Planes, Trains and Pterodactyls

We arrived home from the Western Writer’s convention in one piece, but totally exhausted. Our exhaustion, however, had little to do with the convention, which was well organized and well-run. The authors in attendance were gracious and willing to help folks who were looking for the room they were supposed to be in, or simply had a question on their mind. Our confusion and exhaustion came from simply trying to get to Loveland, Colorado. Let me explain.

Judy had made our reservations with both the WWA and the hotel with plenty of time to spare. We discovered our plane would be landing at Denver, so she reserved a shuttle from Denver to Loveland, which is 40 miles away. We were supposed to arrive at the hotel around 2:00 in the afternoon. Plenty of time for checking in and wandering around shaking hands and meeting folks. Well, somewhere between Oakdale and Sacramento we entered the Twilight Zone. We got an email informing us our flight had been cancelled. Not a good sign to start a journey. Then we got another email saying our backup flight had been cancelled, but they were trying to place us on another plane. We arrived at the terminal and Judy tried to check our suitcase at the counter. She was told it was too early to check our luggage and we would have to come back later.

Judy emailed the shuttle service and told them our predicament. They were sympathetic, but told us told us it didn’t matter too much, since they wouldn’t be running another airport shuttle until the next day. No, we couldn't get Uber, and didn't want to rent a car for four days in order to go 40 miles one way.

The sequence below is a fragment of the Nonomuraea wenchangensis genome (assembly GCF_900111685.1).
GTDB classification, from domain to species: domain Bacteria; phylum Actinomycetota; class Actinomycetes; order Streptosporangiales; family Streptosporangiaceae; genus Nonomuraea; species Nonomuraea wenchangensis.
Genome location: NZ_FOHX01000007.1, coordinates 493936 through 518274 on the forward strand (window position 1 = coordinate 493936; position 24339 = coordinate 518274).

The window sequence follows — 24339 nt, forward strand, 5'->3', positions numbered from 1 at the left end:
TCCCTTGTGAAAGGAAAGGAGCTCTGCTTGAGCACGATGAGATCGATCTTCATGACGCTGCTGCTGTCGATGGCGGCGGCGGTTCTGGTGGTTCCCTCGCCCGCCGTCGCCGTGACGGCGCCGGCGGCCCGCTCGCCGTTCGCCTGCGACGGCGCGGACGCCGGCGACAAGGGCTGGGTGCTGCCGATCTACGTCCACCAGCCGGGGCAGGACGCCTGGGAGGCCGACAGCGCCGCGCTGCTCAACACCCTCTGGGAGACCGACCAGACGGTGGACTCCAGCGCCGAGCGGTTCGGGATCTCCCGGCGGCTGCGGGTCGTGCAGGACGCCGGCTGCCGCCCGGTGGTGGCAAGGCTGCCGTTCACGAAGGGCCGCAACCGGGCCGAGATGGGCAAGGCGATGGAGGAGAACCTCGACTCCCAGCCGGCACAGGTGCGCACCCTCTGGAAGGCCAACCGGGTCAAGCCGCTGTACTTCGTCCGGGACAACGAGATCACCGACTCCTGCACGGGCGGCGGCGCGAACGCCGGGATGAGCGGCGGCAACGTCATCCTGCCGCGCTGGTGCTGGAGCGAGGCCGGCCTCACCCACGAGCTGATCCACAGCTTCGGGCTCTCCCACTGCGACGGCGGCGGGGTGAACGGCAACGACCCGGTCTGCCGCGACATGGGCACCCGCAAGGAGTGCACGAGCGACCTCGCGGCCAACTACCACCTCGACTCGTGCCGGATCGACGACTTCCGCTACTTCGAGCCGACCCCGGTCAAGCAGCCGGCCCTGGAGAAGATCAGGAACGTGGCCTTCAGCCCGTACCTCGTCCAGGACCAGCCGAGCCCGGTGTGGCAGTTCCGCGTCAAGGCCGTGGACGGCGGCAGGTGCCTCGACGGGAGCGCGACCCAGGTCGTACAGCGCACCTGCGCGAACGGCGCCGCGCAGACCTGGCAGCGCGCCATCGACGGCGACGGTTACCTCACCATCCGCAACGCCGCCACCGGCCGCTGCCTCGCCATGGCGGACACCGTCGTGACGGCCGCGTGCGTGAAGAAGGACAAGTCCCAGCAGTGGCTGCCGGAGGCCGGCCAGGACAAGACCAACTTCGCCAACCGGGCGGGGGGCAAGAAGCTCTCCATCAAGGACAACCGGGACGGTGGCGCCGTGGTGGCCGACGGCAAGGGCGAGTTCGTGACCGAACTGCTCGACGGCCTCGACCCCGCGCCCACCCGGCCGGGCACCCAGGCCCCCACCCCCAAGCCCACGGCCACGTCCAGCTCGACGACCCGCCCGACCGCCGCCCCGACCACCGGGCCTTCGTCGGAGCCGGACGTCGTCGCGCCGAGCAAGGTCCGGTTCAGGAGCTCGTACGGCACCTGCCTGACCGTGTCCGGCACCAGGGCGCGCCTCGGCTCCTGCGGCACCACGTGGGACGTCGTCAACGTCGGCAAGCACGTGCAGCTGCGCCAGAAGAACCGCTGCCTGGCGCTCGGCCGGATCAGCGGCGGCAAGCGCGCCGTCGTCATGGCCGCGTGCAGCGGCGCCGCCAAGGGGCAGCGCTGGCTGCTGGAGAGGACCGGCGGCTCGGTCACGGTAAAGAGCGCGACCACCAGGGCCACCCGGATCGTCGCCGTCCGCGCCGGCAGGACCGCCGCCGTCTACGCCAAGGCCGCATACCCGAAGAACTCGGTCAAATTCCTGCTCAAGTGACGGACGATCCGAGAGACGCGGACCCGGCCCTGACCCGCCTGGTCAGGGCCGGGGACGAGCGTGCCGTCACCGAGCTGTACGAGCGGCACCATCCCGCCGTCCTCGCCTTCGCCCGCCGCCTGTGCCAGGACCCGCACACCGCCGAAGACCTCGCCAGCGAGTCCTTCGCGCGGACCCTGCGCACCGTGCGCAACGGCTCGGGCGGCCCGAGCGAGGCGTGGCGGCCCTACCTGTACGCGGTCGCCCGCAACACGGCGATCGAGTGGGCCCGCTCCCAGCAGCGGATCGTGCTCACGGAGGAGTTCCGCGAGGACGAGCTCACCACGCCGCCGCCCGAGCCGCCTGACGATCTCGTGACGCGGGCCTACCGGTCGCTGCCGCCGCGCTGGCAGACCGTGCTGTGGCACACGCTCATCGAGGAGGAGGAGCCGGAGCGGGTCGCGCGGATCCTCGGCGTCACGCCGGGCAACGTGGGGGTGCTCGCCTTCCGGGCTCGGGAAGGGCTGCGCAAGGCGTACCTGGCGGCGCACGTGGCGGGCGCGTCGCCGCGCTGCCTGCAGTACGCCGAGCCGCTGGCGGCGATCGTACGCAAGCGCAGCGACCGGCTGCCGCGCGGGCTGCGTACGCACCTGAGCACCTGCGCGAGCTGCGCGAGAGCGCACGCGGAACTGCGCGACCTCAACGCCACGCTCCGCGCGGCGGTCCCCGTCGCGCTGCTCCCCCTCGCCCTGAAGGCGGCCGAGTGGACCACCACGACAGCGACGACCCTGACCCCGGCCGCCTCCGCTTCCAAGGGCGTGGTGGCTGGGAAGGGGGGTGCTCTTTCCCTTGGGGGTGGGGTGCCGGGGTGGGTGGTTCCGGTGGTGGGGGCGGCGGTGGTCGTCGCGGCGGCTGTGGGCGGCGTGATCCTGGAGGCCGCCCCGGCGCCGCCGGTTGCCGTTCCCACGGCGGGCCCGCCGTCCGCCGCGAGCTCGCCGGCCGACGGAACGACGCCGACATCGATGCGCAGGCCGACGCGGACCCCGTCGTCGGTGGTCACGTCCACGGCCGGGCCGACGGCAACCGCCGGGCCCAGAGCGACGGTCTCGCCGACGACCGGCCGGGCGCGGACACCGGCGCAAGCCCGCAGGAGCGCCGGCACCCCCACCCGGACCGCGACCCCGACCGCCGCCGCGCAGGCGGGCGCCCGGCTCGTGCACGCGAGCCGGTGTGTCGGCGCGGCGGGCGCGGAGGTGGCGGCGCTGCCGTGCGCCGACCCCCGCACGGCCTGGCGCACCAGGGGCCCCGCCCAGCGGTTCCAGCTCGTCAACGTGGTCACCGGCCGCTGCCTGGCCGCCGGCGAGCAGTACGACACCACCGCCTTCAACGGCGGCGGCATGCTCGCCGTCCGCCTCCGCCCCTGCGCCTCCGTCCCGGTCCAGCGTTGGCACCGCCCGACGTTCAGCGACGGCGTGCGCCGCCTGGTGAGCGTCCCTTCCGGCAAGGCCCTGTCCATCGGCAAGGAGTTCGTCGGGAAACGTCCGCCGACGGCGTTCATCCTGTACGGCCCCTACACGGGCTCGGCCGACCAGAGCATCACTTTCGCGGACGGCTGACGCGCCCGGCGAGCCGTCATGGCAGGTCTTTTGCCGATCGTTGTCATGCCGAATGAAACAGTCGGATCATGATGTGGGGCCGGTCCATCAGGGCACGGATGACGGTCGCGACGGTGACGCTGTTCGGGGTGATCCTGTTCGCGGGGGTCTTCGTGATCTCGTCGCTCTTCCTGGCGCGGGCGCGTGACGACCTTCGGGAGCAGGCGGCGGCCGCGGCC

About then rumors were going around that the Southwest computer had been hacked, and someone was playing with the flight reservations. There was also a hint of them demanding a sizeable payment. It made me wonder why no one’s ever discovered someone doing something like this and beaten the pee out of them, but that’s another story.

Southwest placed us on a brand new plane (seriously) and we arrived in Denver in one piece. We were then packed into a tram that shot us across the airport like a bullet then slammed on the brakes to stop. Those that survived collected their luggage and began a four-hour wait. The baggage department at the Denver airport really isn’t passenger friendly, and wasn’t designed to be. Collect your luggage and be on your way. That’s good advice, unless you have no way of leaving. People of all ages were sleeping on the concrete floor. We spent the next four hours with me trying to sleep sitting in an upright position, and Judy futzing around trying to find a way of getting us out of there.

  The shuttle, when it did arrive at 4:40 a.m, looked like an ark of safety when it parked at the curb. Judy and I were somehow the first ones on board. I felt like giving the driver a hug when he parked in front of the hotel, but settled for a handshake and a tip. The sun was rising as we checked into our room. We ordered scrambled eggs, bacon and hot coffee before crashing on the bed.

We joined the convention the following day and enjoyed every minute. That’s where we learned from one of the attending publishers that we are doing exactly what we should be doing to sell books and need to do more. We also discovered from John Boggs that Pterodactyls are still alive and well in parts of America. (The man could make a good living as a comedian.) The only question is, would we do it all again? Yes, with a few changes like driving, I believe so.


God bless


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